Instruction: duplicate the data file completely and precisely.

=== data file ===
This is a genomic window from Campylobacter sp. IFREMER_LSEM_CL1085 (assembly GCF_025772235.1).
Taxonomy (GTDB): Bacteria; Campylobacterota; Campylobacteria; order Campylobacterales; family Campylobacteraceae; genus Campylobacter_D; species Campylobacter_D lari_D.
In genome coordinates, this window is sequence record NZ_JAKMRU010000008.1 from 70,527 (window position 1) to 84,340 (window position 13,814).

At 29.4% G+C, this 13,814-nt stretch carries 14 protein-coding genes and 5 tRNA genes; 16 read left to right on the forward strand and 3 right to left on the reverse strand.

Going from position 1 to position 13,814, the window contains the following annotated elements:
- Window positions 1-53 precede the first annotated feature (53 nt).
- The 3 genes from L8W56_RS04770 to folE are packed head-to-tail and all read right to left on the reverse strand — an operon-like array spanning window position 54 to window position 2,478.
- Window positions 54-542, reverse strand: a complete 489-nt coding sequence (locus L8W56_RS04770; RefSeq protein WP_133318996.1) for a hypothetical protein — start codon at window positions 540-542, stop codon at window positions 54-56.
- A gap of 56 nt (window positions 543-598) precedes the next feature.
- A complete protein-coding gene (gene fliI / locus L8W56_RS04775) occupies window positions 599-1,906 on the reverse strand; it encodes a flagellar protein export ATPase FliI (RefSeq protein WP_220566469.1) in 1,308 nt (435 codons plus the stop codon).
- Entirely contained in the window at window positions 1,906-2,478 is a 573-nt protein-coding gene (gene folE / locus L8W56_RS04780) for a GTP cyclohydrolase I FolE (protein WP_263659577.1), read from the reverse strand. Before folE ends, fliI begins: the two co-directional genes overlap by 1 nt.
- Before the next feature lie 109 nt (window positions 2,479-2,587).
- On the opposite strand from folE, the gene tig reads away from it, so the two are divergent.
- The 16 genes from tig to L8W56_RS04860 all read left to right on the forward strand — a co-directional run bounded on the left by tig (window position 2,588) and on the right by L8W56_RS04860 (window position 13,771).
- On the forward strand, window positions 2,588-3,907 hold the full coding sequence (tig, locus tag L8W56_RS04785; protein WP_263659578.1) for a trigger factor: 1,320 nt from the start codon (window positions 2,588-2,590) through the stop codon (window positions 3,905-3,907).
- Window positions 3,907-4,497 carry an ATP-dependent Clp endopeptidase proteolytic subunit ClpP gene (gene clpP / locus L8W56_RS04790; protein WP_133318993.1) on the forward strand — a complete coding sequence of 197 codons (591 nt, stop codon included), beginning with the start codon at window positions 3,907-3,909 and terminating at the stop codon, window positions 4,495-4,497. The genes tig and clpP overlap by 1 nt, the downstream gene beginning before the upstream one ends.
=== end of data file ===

This is a genomic window from Campylobacter sp. IFREMER_LSEM_CL1085 (assembly GCF_025772235.1).
Taxonomy (GTDB): Bacteria; Campylobacterota; Campylobacteria; order Campylobacterales; family Campylobacteraceae; genus Campylobacter_D; species Campylobacter_D lari_D.
In genome coordinates, this window is sequence record NZ_JAKMRU010000008.1 from 70,527 (window position 1) to 84,340 (window position 13,814).

At 29.4% G+C, this 13,814-nt stretch carries 14 protein-coding genes and 5 tRNA genes; 16 read left to right on the forward strand and 3 right to left on the reverse strand.

Going from position 1 to position 13,814, the window contains the following annotated elements:
- Window positions 1-53 precede the first annotated feature (53 nt).
- The 3 genes from L8W56_RS04770 to folE are packed head-to-tail and all read right to left on the reverse strand — an operon-like array spanning window position 54 to window position 2,478.
- Window positions 54-542, reverse strand: a complete 489-nt coding sequence (locus L8W56_RS04770; RefSeq protein WP_133318996.1) for a hypothetical protein — start codon at window positions 540-542, stop codon at window positions 54-56.
- A gap of 56 nt (window positions 543-598) precedes the next feature.
- A complete protein-coding gene (gene fliI / locus L8W56_RS04775) occupies window positions 599-1,906 on the reverse strand; it encodes a flagellar protein export ATPase FliI (RefSeq protein WP_220566469.1) in 1,308 nt (435 codons plus the stop codon).
- Entirely contained in the window at window positions 1,906-2,478 is a 573-nt protein-coding gene (gene folE / locus L8W56_RS04780) for a GTP cyclohydrolase I FolE (protein WP_263659577.1), read from the reverse strand. Before folE ends, fliI begins: the two co-directional genes overlap by 1 nt.
- Before the next feature lie 109 nt (window positions 2,479-2,587).
- On the opposite strand from folE, the gene tig reads away from it, so the two are divergent.
- The 16 genes from tig to L8W56_RS04860 all read left to right on the forward strand — a co-directional run bounded on the left by tig (window position 2,588) and on the right by L8W56_RS04860 (window position 13,771).
- On the forward strand, window positions 2,588-3,907 hold the full coding sequence (tig, locus tag L8W56_RS04785; protein WP_263659578.1) for a trigger factor: 1,320 nt from the start codon (window positions 2,588-2,590) through the stop codon (window positions 3,905-3,907).
- Window positions 3,907-4,497 carry an ATP-dependent Clp endopeptidase proteolytic subunit ClpP gene (gene clpP / locus L8W56_RS04790; protein WP_133318993.1) on the forward strand — a complete coding sequence of 197 codons (591 nt, stop codon included), beginning with the start codon at window positions 3,907-3,909 and terminating at the stop codon, window positions 4,495-4,497. The genes tig and clpP overlap by 1 nt, the downstream gene beginning before the upstream one ends.